The #LikeAGirl, a movement brought about by Always, aims to redefine the blatant insult associated with doing something “like a girl”. This video, orchestrated by the company that designs sanitary towels, displays the varying opinions that doing something “like a girl” entails, specifically comparing the answers of young, prepubescent girls with those of young women. A very strong message portrayed by the advertisement is that the girls whose self-esteems have not yet been affected by growing up have much greater confidence in their abilities than the girls that are that bit older. The New York Times reports that, in a study conducted by the American Association of University Women, 60% of girls in elementary school are confident in themselves. This figure drops to a mere 29% by the time they reach high school. Why the massive decrease in self-assurance?
Adolescence is a time when girls become women. They develop breasts, menstruate for the first time, and grow hair in places they were previously bald. This period of great change (excuse the pun) can be very distressing for young women and they end up looking to others for acceptance. The unfortunate aspect of this is that the characteristics that are approved of by society are often those traditionally attributed to men. If society is only going to value the male characteristics then of course to do something “like a girl” would be taken as an insult every time.
The insult is usually directed at a boy who has, by some misogynistic standard, acted in a feminine manner or carried out some manly task poorly. For example, the boy in the playground who cries after falling over is told to “stop crying like a little girl” or the boy at practice that is shamed by his coach for “throwing like a girl”. One thing that bothers me about these non-chalant insults is that they are not directed at those to whom they are said. They are, instead, directed toward all females. Young girls are growing up in an atmosphere where they are taught that to behave “like a girl” is wrong and something of which they are to be ashamed.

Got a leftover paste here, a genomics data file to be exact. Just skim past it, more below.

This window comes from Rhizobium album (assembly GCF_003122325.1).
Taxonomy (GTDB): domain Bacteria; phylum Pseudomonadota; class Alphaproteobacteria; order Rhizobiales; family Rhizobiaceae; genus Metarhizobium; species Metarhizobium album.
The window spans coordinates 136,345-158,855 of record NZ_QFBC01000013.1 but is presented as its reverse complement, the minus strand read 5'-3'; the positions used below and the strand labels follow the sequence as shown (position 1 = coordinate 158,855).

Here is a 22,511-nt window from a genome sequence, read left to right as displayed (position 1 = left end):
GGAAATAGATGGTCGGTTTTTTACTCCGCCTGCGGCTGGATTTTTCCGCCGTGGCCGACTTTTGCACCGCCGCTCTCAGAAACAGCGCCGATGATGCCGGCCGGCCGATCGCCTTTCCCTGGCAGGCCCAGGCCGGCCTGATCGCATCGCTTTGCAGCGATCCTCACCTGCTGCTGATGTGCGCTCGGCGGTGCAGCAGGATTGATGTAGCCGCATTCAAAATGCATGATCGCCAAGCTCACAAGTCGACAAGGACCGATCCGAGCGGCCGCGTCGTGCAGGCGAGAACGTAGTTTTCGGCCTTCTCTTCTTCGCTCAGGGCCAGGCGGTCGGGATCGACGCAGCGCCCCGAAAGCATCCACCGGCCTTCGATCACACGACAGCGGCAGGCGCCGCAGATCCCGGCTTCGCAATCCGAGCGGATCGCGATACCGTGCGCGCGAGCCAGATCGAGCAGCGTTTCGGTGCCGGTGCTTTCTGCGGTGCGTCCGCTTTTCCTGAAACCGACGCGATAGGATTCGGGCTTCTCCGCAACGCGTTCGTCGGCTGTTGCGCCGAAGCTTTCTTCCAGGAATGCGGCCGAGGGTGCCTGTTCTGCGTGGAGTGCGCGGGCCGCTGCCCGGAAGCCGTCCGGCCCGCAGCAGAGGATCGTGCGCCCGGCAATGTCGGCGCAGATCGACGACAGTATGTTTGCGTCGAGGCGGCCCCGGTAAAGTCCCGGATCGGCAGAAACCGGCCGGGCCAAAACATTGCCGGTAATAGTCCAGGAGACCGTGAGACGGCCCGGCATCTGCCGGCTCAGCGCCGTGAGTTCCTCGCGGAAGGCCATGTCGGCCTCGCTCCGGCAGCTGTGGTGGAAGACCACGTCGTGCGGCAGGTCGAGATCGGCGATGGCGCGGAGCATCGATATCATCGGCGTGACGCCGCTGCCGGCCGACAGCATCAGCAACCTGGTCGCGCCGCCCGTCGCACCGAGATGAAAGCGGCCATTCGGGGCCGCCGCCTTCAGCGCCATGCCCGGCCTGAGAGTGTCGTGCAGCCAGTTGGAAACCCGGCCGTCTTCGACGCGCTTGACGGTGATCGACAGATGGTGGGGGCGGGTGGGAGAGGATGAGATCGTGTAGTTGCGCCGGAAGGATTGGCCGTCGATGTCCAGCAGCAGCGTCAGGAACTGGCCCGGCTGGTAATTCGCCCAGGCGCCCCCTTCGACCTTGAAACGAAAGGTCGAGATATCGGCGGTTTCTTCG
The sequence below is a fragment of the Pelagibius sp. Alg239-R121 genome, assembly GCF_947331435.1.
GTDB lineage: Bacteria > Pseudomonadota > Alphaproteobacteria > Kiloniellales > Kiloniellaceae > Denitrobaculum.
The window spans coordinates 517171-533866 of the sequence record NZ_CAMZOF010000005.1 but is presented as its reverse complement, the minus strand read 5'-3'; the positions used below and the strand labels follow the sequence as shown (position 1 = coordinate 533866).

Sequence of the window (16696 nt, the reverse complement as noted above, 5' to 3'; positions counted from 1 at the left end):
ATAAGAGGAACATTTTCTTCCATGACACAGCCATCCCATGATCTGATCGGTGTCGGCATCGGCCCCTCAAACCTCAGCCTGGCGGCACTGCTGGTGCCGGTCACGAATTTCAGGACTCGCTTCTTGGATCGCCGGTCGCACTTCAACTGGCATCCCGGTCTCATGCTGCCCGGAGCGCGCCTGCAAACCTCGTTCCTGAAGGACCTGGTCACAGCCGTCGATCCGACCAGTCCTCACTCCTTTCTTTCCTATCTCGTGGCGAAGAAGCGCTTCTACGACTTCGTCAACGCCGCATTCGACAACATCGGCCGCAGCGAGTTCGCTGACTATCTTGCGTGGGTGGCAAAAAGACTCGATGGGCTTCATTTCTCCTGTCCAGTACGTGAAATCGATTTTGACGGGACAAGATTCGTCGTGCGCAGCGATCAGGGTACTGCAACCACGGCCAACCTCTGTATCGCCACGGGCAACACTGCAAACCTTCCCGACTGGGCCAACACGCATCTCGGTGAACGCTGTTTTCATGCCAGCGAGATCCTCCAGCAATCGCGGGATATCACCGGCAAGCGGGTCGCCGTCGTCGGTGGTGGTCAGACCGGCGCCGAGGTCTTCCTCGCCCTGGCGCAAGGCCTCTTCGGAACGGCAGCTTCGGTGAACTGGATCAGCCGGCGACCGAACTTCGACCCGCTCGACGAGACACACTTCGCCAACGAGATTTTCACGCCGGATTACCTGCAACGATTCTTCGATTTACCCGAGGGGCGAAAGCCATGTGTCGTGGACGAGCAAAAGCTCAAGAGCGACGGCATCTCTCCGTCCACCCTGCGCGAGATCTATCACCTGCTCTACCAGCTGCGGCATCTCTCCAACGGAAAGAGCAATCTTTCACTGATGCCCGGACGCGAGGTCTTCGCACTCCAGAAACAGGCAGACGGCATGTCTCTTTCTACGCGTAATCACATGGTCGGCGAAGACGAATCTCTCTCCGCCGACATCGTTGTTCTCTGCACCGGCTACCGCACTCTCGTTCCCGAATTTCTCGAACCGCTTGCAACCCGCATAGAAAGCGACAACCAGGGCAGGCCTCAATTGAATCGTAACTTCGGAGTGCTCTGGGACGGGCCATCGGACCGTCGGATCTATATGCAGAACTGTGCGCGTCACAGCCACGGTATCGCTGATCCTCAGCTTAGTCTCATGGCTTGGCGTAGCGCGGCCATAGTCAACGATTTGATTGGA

While on the topic of throwing like a girl I would like to touch on this light-hearted Mythbusters episode where they tackle the same subject. They carry out a number of experiments studying the way in which boys and their female counterparts throw a number of balls at a target. The conclusion of these trials demonstrated that overall the girls performed no more poorly than the boys!
I believe the Always campaign to alter the meaning of what it is to do something “like a girl” is exactly the kind of education for which society is begging. There are almost 7 billion people in this world, 50% of whom are females, 50% of whom are talented human beings, fully capable of achieving equally with their male counterparts, 50% of whom are doing things “like a girl”.